GOSHEN, Ind. – Their lives have been about making peace in their communities as they worked with chickens, people with disabilities, people who are hungry and young athletes. During Goshen College’s Homecoming Weekend 2009 on Oct. 2-4, the college will honor four exceptional alumni with awards for their longtime commitment to service that has inspired others.
Awarded by the Goshen College Alumni Board, the 2009 Culture for Service Awards will be presented to Goshen College alumni Galen D. Miller ’74 of Goshen, Ind., and John Martin ’74 of Columbus, Ohio.
The Culture for Service Awards were initiated in 1989 and are given annually to honor Goshen College graduates who have made lifelong commitments to service, which can take many forms. Recipients distinguish themselves through commendable accounts of service and achievements at home or in their churches, colleges and communities and the larger world.
For the fourth year, the Goshen College Maple Leafs Athletic Club is presenting the Dr. Ruth Gunden and the Dr. Roman Gingerich Champion of Character Awards. The 2009 Dr. Ruth Gunden Champion of Character Award will go to Marty Kelley ’71 of Orono, Maine, and the Dr. Roman Gingerich Champion of Character Award will go to Lynn Williams’60 of Lakewood, Colo.
The two awards, created in 2005, are presented to a male and female alumni athlete who exemplify the college’s core values in their lives, work and community service. Gunden and Gingerich were pioneers in Goshen College’s athletic history.
The award recipients will be honored on Friday, Oct. 2 at 10:30 a.m. in the Church-Chapel Gathering Rooms with a reception, following a chapel service in which Martin will share his faith and life story. They will be given their awards on Saturday, Oct. 3 at the Alumni Breakfast at 8 a.m. in the Church Fellowship Hall.
Galen D. Miller ’74 – Culture for Service Awardee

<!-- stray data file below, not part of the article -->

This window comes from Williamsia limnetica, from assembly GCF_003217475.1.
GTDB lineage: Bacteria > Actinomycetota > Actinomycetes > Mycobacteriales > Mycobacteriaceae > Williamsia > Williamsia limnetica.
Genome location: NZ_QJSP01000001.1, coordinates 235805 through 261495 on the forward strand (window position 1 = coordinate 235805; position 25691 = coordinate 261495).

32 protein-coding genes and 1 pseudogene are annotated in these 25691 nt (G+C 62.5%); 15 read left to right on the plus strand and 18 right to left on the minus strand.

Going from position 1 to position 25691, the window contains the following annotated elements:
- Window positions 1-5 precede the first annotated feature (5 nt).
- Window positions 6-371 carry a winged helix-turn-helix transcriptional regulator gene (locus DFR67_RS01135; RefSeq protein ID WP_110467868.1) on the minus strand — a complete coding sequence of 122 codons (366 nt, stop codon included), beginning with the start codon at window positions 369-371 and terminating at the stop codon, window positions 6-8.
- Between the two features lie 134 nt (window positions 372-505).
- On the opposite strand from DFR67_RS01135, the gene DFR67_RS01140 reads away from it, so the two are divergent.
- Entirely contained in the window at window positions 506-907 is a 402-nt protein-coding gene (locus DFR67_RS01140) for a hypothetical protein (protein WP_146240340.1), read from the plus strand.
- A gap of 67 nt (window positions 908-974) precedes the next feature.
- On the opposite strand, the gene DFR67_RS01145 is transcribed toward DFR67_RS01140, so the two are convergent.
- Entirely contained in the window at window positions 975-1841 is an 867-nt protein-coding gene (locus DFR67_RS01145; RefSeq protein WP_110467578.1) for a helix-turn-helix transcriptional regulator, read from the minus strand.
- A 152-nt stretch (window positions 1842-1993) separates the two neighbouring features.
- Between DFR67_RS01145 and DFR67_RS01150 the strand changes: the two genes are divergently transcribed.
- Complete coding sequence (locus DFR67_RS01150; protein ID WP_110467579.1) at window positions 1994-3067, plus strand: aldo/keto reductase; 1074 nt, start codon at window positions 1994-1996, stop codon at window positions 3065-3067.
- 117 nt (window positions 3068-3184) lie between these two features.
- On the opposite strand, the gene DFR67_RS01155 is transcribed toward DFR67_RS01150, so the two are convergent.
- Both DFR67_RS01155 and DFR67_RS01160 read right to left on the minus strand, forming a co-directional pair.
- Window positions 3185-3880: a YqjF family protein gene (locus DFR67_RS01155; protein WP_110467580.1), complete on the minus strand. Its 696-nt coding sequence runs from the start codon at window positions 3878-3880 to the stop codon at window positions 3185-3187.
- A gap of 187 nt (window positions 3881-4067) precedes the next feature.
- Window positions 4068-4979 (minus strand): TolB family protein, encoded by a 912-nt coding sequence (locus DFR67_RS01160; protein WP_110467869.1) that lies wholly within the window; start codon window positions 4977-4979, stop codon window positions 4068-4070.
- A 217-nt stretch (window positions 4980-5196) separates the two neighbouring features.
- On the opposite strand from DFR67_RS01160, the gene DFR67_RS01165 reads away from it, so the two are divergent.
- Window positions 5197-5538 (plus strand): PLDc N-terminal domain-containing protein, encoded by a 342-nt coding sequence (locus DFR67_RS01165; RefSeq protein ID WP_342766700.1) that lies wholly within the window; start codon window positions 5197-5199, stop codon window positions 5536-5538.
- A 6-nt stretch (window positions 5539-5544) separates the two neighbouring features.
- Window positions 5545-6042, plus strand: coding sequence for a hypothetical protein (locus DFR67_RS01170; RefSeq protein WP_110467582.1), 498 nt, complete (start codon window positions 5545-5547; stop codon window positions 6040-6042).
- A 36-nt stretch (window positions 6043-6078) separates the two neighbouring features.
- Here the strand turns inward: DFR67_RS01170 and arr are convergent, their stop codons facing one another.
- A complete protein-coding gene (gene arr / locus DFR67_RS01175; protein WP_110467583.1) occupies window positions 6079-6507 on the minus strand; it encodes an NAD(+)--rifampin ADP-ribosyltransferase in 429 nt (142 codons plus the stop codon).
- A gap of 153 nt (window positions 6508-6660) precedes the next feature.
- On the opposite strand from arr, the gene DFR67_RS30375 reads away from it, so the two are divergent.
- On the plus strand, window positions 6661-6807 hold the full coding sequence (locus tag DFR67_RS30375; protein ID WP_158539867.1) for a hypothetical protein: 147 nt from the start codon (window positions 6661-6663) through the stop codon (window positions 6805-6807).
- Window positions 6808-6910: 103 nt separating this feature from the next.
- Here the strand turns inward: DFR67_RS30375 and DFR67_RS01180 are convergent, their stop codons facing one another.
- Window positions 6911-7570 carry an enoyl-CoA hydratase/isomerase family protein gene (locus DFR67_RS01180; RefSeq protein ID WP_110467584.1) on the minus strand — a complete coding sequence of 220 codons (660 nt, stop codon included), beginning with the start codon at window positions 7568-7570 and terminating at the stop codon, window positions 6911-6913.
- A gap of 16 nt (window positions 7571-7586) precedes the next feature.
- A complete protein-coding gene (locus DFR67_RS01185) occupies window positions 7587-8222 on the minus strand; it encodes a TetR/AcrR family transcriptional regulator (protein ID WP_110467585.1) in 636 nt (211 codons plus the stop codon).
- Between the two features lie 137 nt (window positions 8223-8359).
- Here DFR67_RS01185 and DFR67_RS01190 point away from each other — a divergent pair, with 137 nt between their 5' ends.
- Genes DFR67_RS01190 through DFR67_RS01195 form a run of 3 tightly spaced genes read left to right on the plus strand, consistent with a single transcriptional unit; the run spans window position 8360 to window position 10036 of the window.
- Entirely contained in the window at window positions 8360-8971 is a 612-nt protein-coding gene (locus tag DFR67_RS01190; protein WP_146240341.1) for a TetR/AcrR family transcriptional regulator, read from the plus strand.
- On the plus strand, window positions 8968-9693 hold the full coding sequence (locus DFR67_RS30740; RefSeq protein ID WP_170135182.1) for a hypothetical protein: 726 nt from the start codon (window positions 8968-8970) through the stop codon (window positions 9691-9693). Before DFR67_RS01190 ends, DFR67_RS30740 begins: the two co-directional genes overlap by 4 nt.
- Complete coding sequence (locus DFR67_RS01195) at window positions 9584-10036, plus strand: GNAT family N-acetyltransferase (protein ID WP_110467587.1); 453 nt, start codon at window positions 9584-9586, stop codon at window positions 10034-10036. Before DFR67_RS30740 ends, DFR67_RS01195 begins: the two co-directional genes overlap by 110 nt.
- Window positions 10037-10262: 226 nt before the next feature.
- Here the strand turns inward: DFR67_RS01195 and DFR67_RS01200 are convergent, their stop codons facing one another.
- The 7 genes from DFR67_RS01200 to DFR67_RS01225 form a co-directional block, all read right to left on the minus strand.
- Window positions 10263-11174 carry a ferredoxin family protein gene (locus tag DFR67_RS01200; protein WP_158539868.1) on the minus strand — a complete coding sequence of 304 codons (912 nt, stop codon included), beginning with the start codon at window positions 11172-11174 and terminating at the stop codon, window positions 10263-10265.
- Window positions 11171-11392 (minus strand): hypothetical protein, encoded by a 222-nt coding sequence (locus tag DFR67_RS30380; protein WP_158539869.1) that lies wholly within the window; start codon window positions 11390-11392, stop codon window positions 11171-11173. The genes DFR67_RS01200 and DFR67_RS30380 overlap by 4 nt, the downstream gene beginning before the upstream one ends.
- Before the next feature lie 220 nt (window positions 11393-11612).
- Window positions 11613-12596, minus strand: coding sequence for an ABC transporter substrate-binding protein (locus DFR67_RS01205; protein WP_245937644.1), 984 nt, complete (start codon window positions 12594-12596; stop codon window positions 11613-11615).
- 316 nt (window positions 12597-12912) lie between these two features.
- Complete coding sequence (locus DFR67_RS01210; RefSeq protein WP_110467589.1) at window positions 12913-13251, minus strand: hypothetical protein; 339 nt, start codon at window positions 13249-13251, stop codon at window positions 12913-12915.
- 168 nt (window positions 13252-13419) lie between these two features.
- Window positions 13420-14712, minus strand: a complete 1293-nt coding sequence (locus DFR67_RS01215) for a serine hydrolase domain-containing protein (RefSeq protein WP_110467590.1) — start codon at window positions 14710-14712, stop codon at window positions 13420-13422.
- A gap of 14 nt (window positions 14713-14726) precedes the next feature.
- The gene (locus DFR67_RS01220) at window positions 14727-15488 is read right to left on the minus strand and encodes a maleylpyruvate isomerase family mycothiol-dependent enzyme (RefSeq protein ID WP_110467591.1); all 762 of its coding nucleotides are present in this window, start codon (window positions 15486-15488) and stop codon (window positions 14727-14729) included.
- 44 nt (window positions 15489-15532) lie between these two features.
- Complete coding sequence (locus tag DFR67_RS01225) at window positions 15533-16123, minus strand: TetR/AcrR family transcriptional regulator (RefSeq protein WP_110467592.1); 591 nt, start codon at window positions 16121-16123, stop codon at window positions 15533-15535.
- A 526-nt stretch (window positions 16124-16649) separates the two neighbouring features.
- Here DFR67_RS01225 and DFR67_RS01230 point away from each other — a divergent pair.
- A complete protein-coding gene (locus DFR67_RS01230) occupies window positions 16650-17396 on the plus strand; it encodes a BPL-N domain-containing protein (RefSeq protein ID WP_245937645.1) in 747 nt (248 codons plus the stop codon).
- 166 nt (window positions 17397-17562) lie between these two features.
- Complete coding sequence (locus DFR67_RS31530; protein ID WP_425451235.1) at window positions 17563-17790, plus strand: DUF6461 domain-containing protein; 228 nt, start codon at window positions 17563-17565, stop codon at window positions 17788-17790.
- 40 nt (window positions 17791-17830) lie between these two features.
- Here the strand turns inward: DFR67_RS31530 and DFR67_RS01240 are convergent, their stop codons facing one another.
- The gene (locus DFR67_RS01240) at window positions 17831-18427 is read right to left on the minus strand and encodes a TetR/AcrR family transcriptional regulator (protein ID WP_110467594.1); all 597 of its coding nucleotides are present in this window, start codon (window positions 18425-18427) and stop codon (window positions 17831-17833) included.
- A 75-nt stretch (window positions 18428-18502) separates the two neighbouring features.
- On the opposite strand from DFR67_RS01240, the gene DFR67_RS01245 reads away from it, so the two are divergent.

When food banks in Northern Indiana accepted 25 tons of chicken at the height of the economic crisis last winter, they may not have realized that this generosity was business as usual for Galen D. Miller ’74, owner of Miller Poultry in North Orland, Ind. “He’s a very generous person and he’s an excellent business person,” said Gordon Yoder, a lifetime friend of Miller’s who nominated him for the Culture for Service Award.Miller lives out “Culture for Service” in his compassionate treatment of others – from his employees right down to his baby chicks, which are raised in small flocks and healthy conditions primarily on Amish farms. “He applies his faith to running his business and integrates his values into his work,” said Don Yost, another friend. Miller works with about 350 employees, who include many Hispanic immigrants. “He understands and adapts to both the Amish culture and Latino culture,” said Yost. “His employees exhibit a loyalty and work satisfaction that is inspired by a leadership style based on Christian principals of humility, honesty, candor and compassion.”
Miller’s ethical business practices have led to a product that is widely popular throughout the Midwest. “We do an all-natural, all-vegetable fed, antibiotic free, hormone-free chicken program, and there’s been a lot of interest in that kind of product,” Miller told the Goshen News in a January 2009 article. Yoder explained that Miller seeks out the latest technology that “decreases environmental stress and increases safety over the industry standard.”
Miller’s faith also is reflected in his generosity and in service to the community. “His support of a wide variety of causes is low-key and responsive to need,” said Yost. “He seeks to understand where help is needed and asks for no recognition. … Galen not only promotes peace and justice through the causes that he supports, he also manages his business in ways that promote peace and justice
Miller lives in Goshen with his wife, Sue Neeb, and two children: Clayton, a sophomore at Goshen College, and Katie, a high school senior. They attend College Mennonite Church.
John Martin ’74 – Culture for Service Awardee
John Martin’s two years at Goshen College served as a precursor to a lifetime of service to his family, the state of Ohio and to people with disabilities.Martin completed his bachelor’s degree in special education at Illinois State University and earned a master’s degree in community psychology at Temple University (Philadelphia, Pa.). Throughout his career he has been a tireless advocate for the disabled, serving as a special education teacher, as director of Sunshine Inc., an Ohio Mennonite agency serving individuals with disabilities, and since 2007, as director of the Ohio Department of Developmental Disabilities.
Martin and his wife, Sue, came to know the issues of people with disabilities in a personal way when their second child was born. Joel Martin was diagnosed at nine months of age with cerebral palsy, a seizure disorder and developmental disabilities. He lived with his parents until he was an adult. The Martins have two other children; Seth, a second year student at Goshen College and Jessica, a 2004 GC graduate.